Glad to hear that you see the value in making the IAB reports public. I
think that this is something that needs to happen on an urgent basis.
Please see inline for additional notes:
On 5/25/2007 1:39 AM, Brian E Carpenter wrote:
On 2007-05-24 20:11, Jeffrey Hutzelman wrote:
On Wednesday, May 23, 2007 06:56:10 PM -0700 Lakshminath Dondeti
For instance, I had started thinking more clearly about BoF processes
how a small set of people can derail a BoF process after I started this
thread. A few vocal people at the mic and secret reports from IAB
members (conflicts of interest seem to go unnoticed) can undo months
worth of work and the proponents have to wait 4 more months to do
anything. There is no reason it needs to be that way.
Sorry; I really want to answer this part, but I'm out of time for now.
Perhaps I'll come back to it next week.
Well, I'll have a go. First of all, advising the IESG on WG chartering is
part of the IAB's job, and in my opinion it is the most important point
at which the IAB can actually exercise architectural influence rather than
Sure, we need the reactive approach (architectural policing), but I
think that the proactive aspects (architectural guidance) are also
Secondly, some of what needs to be discussed at the post-BOF, pre-WG
stage is intrinsically private: suitability of people to be WG chairs,
questions about conflict of interest on the part of individuals who
are pushing for one or another solution, etc. I strongly defend the
IESG and IAB's right to private discussion on these points. And that
means private email.
That all sounds too political! Most of this should be transparent.
What are people on the IESG/IAB afraid of in sharing their honest views
on whether a particular BoF proposal is bad/ugly/good/ok? Being
recalled? That never happens!
As to picking chairs, why is the BoF process any different than the WG
chair picking process (interim appointments)? The sponsoring/advising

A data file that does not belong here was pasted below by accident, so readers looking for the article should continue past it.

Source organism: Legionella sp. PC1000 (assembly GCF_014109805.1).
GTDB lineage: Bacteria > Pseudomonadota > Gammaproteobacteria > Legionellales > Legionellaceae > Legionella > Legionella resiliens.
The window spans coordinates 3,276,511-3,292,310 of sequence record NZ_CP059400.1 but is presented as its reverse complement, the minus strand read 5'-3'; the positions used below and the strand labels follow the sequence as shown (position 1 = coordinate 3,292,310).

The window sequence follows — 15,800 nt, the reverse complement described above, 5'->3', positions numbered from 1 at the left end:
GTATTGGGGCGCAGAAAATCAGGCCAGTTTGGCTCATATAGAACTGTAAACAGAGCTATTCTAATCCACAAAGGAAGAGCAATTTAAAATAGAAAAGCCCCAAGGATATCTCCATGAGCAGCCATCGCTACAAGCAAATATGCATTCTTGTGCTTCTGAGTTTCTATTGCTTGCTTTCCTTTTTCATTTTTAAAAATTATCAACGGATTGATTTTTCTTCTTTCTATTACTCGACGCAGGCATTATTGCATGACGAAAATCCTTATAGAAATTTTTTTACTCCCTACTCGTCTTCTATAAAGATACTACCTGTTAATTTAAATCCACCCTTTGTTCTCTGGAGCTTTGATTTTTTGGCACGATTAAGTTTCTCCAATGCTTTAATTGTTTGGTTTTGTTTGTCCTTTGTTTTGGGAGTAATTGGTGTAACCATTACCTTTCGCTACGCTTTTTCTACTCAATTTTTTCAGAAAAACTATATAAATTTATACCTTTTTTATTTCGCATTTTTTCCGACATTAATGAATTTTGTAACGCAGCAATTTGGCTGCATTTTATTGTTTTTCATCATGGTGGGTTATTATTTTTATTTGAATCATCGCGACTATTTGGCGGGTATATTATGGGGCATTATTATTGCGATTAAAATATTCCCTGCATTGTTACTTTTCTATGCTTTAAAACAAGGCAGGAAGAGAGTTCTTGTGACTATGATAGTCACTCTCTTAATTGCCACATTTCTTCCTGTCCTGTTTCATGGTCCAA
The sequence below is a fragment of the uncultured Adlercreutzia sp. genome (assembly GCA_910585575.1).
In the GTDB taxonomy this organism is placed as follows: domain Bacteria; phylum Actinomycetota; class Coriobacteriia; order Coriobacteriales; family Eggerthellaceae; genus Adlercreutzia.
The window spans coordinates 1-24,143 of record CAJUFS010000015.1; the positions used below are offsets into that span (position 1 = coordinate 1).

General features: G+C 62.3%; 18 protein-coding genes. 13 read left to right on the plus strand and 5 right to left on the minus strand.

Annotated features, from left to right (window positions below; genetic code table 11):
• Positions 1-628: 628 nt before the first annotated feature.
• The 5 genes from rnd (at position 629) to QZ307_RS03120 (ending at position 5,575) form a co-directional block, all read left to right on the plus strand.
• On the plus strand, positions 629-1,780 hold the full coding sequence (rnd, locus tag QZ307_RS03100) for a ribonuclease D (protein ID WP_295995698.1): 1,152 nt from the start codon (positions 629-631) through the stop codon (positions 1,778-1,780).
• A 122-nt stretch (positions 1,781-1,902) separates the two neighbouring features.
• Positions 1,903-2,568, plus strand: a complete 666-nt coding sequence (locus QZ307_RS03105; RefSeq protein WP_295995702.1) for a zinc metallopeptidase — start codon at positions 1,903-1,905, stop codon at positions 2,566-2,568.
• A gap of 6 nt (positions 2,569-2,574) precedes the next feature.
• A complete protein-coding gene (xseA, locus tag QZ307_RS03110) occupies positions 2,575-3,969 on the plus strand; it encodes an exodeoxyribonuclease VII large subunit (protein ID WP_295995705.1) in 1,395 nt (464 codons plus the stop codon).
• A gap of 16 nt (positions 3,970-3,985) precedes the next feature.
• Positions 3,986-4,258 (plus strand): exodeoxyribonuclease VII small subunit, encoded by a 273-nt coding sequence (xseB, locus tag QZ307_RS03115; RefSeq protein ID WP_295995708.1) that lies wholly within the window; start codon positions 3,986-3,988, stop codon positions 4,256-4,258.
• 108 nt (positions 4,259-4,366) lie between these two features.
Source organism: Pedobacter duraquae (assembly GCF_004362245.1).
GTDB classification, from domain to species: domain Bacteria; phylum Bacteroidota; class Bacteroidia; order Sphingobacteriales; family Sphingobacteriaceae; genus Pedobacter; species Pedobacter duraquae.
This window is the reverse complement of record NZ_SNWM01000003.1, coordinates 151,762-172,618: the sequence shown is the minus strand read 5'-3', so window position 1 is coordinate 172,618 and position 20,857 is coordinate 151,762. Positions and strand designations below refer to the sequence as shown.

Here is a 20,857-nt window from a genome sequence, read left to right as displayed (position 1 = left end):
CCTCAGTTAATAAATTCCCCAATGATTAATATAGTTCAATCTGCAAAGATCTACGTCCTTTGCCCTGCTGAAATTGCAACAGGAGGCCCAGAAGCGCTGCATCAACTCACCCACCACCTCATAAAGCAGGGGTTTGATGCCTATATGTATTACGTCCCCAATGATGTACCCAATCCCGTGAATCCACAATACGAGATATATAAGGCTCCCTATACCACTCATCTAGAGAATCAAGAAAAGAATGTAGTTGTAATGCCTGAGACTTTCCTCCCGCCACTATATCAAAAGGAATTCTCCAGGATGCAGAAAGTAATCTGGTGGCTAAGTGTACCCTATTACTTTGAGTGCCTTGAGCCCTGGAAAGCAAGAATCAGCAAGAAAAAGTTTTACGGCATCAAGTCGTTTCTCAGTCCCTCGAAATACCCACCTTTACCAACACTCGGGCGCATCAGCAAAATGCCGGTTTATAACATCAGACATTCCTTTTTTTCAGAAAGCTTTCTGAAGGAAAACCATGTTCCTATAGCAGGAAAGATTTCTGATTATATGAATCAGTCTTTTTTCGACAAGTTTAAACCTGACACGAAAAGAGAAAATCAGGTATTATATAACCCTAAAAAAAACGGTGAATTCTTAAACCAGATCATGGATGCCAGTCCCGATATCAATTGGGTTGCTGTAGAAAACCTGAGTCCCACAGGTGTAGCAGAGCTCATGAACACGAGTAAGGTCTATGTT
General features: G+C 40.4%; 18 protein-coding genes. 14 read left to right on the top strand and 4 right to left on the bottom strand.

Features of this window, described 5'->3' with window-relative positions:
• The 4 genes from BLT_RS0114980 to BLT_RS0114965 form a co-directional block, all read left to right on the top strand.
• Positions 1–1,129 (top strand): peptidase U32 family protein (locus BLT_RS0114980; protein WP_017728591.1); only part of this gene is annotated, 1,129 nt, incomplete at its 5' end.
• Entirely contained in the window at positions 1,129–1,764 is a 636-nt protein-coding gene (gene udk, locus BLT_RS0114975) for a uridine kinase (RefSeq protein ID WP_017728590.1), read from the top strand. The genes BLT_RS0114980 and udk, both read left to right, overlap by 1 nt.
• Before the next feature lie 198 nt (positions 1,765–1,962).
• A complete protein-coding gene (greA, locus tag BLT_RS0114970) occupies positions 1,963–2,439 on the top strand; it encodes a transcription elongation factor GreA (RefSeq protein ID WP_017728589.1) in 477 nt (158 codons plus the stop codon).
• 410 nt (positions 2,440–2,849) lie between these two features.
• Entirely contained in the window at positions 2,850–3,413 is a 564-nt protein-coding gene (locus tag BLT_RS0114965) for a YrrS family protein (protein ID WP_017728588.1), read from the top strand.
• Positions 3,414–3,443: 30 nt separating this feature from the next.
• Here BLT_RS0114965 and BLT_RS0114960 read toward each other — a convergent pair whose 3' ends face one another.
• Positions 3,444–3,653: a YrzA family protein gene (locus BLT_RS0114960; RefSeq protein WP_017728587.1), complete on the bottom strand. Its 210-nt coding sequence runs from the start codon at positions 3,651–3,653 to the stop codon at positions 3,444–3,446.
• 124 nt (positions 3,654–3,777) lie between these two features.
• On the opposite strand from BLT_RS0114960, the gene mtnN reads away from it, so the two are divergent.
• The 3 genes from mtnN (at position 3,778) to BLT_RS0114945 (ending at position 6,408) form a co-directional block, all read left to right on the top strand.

AD may send a call for nominations, may seek input from the community
(some of them may be on I*, sure) and makes a decision. He/she might
write a blurb on why a certain person was selected too.
There is no need for any significant "private" discussion (except for
discussion on personnel, legal and financial aspects). Let's just say
that I like BCP 39's Section 3.6 better than Section 3.2 of 3710.
Thirdly, IAB and IESG members could indeed have potential conflict
between their (or their employers') goals and "making the Internet
work better". That's intrinsic to everything the IAB and IESG do,
not just to BOF handling and WG chartering. That's why we have
a preference for openness whenever possible, and why we have the
appeals and (theoretical) recall mechanisms.
Having been on the nomcom, my recollection is that people say the right
things in their questionnaires or interviews. So, I wonder what's going on.
So, I would see value in the IAB's BOF reports being made public,
as far as their technical content goes, but on the clear
understanding that there will be private communication on sensitive
Let's start making the IAB BoF reports public! Do we need to write a
draft for this or does the IAB just need to start doing the right thing?
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